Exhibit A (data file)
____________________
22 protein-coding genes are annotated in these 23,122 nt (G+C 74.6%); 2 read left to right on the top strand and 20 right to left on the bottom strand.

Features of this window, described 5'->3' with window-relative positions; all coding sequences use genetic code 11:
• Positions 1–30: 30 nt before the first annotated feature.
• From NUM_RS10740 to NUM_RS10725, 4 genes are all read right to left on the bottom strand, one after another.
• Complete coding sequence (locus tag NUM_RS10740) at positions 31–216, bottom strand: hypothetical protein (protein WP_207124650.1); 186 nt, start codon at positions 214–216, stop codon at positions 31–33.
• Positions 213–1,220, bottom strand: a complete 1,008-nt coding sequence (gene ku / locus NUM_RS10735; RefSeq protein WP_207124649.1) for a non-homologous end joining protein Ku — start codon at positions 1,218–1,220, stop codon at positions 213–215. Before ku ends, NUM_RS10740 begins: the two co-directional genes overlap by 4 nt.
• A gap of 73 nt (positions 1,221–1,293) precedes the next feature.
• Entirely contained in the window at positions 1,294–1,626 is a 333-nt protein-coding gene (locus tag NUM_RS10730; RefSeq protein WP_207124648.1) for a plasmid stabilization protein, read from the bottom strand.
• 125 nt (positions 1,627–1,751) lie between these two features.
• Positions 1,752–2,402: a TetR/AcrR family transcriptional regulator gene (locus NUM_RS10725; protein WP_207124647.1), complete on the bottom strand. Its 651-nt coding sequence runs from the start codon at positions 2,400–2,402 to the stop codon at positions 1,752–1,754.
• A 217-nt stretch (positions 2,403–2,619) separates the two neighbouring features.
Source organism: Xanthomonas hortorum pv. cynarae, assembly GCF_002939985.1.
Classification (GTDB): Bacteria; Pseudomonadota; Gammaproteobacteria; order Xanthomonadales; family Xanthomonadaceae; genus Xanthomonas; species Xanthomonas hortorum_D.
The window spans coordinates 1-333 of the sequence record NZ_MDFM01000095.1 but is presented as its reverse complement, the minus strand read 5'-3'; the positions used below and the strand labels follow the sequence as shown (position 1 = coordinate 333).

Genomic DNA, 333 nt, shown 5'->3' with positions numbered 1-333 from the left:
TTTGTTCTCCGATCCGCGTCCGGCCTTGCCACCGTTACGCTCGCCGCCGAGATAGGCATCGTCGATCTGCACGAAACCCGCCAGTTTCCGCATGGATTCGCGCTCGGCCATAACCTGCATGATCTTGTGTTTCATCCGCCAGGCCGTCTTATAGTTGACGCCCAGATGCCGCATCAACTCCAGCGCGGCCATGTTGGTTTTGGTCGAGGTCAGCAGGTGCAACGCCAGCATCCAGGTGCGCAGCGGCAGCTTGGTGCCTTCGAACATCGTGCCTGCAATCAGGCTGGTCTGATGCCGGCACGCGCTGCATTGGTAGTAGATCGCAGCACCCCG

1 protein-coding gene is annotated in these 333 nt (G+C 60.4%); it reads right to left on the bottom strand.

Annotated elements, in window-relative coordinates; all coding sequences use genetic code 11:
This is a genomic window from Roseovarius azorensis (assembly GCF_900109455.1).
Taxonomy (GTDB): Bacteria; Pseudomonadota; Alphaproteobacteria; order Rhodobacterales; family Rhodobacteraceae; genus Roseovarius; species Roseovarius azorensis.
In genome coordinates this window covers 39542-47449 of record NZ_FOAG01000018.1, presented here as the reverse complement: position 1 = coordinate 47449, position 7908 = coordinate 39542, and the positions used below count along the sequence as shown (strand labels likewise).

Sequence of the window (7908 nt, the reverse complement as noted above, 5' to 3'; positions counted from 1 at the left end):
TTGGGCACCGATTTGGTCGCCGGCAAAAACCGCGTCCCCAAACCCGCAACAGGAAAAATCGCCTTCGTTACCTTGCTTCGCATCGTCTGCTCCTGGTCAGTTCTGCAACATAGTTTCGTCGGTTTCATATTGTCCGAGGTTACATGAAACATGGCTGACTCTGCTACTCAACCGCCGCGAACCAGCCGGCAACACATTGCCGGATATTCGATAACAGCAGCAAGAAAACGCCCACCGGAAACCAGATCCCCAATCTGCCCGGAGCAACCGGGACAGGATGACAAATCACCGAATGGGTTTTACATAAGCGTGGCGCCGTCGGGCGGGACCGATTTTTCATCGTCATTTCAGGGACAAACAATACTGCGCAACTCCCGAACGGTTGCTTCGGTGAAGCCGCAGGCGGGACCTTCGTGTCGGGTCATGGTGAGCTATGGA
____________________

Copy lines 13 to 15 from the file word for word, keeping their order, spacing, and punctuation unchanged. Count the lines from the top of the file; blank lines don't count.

Classification (GTDB): Bacteria; Pseudomonadota; Gammaproteobacteria; order Xanthomonadales; family Xanthomonadaceae; genus Xanthomonas; species Xanthomonas hortorum_D.
The window spans coordinates 1-333 of the sequence record NZ_MDFM01000095.1 but is presented as its reverse complement, the minus strand read 5'-3'; the positions used below and the strand labels follow the sequence as shown (position 1 = coordinate 333).

Genomic DNA, 333 nt, shown 5'->3' with positions numbered 1-333 from the left: